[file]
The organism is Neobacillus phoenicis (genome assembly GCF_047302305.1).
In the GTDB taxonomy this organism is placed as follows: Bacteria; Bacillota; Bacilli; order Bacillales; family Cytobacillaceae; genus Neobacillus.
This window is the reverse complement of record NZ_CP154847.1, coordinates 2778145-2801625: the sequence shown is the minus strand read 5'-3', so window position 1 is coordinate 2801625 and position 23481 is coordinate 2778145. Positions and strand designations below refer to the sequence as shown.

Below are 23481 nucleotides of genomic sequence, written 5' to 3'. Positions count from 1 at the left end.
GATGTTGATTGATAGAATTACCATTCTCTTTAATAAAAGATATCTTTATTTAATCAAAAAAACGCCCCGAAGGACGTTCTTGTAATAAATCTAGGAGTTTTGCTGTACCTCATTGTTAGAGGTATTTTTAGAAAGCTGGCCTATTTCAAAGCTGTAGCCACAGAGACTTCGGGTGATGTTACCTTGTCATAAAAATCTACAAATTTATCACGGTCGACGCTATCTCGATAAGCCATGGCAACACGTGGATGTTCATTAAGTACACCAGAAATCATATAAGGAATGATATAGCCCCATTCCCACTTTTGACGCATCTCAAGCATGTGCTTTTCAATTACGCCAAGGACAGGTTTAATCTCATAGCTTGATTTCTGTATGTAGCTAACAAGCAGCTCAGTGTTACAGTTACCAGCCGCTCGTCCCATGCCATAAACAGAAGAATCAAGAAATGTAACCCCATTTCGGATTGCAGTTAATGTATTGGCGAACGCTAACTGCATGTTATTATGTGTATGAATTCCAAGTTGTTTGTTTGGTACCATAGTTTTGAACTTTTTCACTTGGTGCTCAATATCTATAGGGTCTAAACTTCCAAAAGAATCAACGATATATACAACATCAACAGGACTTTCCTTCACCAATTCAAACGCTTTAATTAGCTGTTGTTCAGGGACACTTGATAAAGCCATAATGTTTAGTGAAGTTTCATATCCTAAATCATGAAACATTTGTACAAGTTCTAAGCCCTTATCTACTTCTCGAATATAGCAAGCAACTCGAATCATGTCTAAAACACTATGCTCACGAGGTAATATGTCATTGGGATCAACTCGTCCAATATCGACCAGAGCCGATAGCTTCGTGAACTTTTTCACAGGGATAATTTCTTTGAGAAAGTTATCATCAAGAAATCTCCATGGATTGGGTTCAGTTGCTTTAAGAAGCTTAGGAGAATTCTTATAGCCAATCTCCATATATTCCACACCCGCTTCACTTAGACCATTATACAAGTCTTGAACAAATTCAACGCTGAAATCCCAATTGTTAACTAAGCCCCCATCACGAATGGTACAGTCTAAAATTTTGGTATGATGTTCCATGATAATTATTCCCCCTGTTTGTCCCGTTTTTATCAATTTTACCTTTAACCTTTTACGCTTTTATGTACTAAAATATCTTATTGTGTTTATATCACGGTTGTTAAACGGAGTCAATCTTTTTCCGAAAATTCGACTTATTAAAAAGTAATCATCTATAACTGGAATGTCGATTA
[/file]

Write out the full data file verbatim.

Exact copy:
The organism is Neobacillus phoenicis (genome assembly GCF_047302305.1).
In the GTDB taxonomy this organism is placed as follows: Bacteria; Bacillota; Bacilli; order Bacillales; family Cytobacillaceae; genus Neobacillus.
This window is the reverse complement of record NZ_CP154847.1, coordinates 2778145-2801625: the sequence shown is the minus strand read 5'-3', so window position 1 is coordinate 2801625 and position 23481 is coordinate 2778145. Positions and strand designations below refer to the sequence as shown.

Below are 23481 nucleotides of genomic sequence, written 5' to 3'. Positions count from 1 at the left end.
GATGTTGATTGATAGAATTACCATTCTCTTTAATAAAAGATATCTTTATTTAATCAAAAAAACGCCCCGAAGGACGTTCTTGTAATAAATCTAGGAGTTTTGCTGTACCTCATTGTTAGAGGTATTTTTAGAAAGCTGGCCTATTTCAAAGCTGTAGCCACAGAGACTTCGGGTGATGTTACCTTGTCATAAAAATCTACAAATTTATCACGGTCGACGCTATCTCGATAAGCCATGGCAACACGTGGATGTTCATTAAGTACACCAGAAATCATATAAGGAATGATATAGCCCCATTCCCACTTTTGACGCATCTCAAGCATGTGCTTTTCAATTACGCCAAGGACAGGTTTAATCTCATAGCTTGATTTCTGTATGTAGCTAACAAGCAGCTCAGTGTTACAGTTACCAGCCGCTCGTCCCATGCCATAAACAGAAGAATCAAGAAATGTAACCCCATTTCGGATTGCAGTTAATGTATTGGCGAACGCTAACTGCATGTTATTATGTGTATGAATTCCAAGTTGTTTGTTTGGTACCATAGTTTTGAACTTTTTCACTTGGTGCTCAATATCTATAGGGTCTAAACTTCCAAAAGAATCAACGATATATACAACATCAACAGGACTTTCCTTCACCAATTCAAACGCTTTAATTAGCTGTTGTTCAGGGACACTTGATAAAGCCATAATGTTTAGTGAAGTTTCATATCCTAAATCATGAAACATTTGTACAAGTTCTAAGCCCTTATCTACTTCTCGAATATAGCAAGCAACTCGAATCATGTCTAAAACACTATGCTCACGAGGTAATATGTCATTGGGATCAACTCGTCCAATATCGACCAGAGCCGATAGCTTCGTGAACTTTTTCACAGGGATAATTTCTTTGAGAAAGTTATCATCAAGAAATCTCCATGGATTGGGTTCAGTTGCTTTAAGAAGCTTAGGAGAATTCTTATAGCCAATCTCCATATATTCCACACCCGCTTCACTTAGACCATTATACAAGTCTTGAACAAATTCAACGCTGAAATCCCAATTGTTAACTAAGCCCCCATCACGAATGGTACAGTCTAAAATTTTGGTATGATGTTCCATGATAATTATTCCCCCTGTTTGTCCCGTTTTTATCAATTTTACCTTTAACCTTTTACGCTTTTATGTACTAAAATATCTTATTGTGTTTATATCACGGTTGTTAAACGGAGTCAATCTTTTTCCGAAAATTCGACTTATTAAAAAGTAATCATCTATAACTGGAATGTCGATTA